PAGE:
A Good Beer Blog


Have you read The Unbearable Nonsense of Craft Beer - A Rant in Nine Acts by Alan and Max yet? It's out on Kindle as well as Lulu.

Maureen Ogle said this about the book: "... immensely readable, sometimes slightly surreal rumination on beer in general and craft beer in particular. Funny, witty, but most important: Smart. The beer geeks will likely get all cranky about it, but Alan and Max are the masters of cranky..."

Ron Pattinson said: "I'm in a rather odd situation. Because I appear in the book. A fictional version of me. It's a weird feeling."


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Adam Beck -


I think I like you guys more and more with every post! Here's a little article that talks about some of the beer museums all over the world.


The Angler -

Excellent idea. For the last week I've been thinking about how I can help make Long Island more of a beer destination and a beer and brewing museum did occur to me. I visited a Belgium beer museum in Brusselles a few years back. They had a brewery down stairs. My wife and I parked ourselves at one of the tables and sampled some very fine beers.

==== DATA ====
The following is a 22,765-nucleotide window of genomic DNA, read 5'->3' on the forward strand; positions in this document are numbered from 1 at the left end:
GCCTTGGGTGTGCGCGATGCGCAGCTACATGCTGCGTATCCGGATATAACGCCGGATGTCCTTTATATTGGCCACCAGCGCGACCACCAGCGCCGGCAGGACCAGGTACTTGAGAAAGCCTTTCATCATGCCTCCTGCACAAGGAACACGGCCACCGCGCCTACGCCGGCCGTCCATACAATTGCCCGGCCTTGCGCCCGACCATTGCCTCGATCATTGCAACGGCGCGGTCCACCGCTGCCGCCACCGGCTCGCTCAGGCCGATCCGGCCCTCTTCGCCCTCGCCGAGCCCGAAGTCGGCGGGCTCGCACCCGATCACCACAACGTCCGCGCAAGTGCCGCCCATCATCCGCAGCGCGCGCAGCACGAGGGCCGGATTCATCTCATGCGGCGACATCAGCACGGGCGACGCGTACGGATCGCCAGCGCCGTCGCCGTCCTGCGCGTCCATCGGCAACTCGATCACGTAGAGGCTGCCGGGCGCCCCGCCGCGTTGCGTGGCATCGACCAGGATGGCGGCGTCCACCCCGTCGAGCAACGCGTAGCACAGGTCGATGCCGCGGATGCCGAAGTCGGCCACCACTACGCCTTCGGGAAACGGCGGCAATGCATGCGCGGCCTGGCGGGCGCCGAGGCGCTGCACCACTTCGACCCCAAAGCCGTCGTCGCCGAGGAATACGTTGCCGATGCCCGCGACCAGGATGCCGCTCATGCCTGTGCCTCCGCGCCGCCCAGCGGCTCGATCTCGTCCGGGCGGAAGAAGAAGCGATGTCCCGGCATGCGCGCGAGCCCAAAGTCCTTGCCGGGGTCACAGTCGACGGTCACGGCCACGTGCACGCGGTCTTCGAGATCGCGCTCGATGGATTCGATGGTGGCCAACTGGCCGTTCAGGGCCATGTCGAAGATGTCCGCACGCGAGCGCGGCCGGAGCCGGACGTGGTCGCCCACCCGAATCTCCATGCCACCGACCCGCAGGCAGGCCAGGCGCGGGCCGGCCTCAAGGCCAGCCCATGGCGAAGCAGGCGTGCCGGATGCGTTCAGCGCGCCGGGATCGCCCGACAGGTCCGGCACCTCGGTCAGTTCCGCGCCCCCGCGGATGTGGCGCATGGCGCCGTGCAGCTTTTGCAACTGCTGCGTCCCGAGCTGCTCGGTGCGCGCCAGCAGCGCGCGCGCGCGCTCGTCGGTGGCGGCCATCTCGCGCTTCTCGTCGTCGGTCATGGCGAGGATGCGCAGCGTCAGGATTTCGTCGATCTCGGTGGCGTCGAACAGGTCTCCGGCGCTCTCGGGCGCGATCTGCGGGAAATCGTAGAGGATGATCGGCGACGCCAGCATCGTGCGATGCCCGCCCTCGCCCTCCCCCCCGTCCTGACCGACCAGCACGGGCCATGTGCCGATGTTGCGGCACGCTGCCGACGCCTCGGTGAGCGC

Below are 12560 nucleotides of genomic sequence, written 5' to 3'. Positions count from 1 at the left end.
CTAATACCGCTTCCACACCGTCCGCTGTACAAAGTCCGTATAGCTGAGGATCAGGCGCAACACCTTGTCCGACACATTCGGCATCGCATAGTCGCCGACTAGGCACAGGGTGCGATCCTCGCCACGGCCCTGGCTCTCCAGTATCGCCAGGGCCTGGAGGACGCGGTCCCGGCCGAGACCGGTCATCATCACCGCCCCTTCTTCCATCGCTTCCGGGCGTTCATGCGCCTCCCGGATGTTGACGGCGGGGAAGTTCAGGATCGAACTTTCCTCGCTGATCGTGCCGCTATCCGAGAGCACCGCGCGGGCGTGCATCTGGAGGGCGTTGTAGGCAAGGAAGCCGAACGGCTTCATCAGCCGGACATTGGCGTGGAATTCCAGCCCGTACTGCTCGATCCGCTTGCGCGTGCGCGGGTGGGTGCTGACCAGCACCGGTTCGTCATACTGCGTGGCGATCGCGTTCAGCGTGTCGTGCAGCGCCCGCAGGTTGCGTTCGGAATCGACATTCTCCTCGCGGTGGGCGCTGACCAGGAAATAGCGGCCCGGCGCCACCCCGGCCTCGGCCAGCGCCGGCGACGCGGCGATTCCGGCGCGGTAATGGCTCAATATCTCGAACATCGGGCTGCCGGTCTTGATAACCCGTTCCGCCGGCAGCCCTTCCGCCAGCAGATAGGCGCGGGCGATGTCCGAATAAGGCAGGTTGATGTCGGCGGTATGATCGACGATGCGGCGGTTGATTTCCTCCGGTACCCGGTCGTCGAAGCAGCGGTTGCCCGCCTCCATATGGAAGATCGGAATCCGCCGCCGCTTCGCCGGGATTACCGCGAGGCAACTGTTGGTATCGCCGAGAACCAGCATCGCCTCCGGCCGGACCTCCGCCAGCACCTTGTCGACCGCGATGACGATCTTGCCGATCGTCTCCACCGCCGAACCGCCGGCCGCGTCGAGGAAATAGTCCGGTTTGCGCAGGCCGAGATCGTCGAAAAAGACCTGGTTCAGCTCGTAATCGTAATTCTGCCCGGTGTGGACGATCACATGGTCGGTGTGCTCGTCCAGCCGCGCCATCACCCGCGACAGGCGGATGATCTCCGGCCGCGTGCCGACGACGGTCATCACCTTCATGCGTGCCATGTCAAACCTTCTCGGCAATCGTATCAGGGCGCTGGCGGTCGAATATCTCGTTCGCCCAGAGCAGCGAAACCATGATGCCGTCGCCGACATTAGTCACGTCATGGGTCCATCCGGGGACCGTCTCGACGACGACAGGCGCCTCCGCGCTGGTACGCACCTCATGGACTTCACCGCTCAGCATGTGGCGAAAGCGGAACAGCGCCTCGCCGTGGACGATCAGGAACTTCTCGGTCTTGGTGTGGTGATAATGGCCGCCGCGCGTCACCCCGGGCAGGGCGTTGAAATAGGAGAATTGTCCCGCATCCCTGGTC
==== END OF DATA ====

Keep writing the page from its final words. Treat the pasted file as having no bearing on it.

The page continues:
herry -

yeh that will be cool if you are going with your friends

Knut Albert Solem -

I have been to the beer museum in Brussels, which is nice, but, as their comics museum it was all in French and Flemish as far as I can remember. I believe there is a beer/brewery museum in Budapest, too, but I did not have time to go there.
Then there are, of course visitor's centres in all breweries great and small, but my point was to establish a museum which was not dominated by one of the big multinational beverages groups, but rather a heritage sort of place with micro brews from the handpumps making an added attraction. And in Britain I would say the pubs are as important as the brewers as a focal point - in other countries it will be different.

Lars Marius Garshol -

I think the idea of an English pub museum is excellent. The English really ought to have thought of that themselves a long time ago.

I visited a beer museum in Kulmbach, a city famous for its bock beers, which was owned and run by Kulmbacher, the brewery resulting from the merger/buy-out of all the local Kulmbach breweries. It was extremely extensive and thorough, and all in German. They even had a fully-functioning modern lager brewery in the museum, and you could, of course, sample the beer for free. Nice, but much more rewarding if you know German.

The Cantillon brewery in Brussels also bills itself as a brewery, but is really just a lambic brewery giving tours of the brewery. The tours are in English and very good, and I found it very interesting, especially as the guide explained not just the brewing process, but also the history of these beers.

Knut -

See update on my blog today about a London beer museum.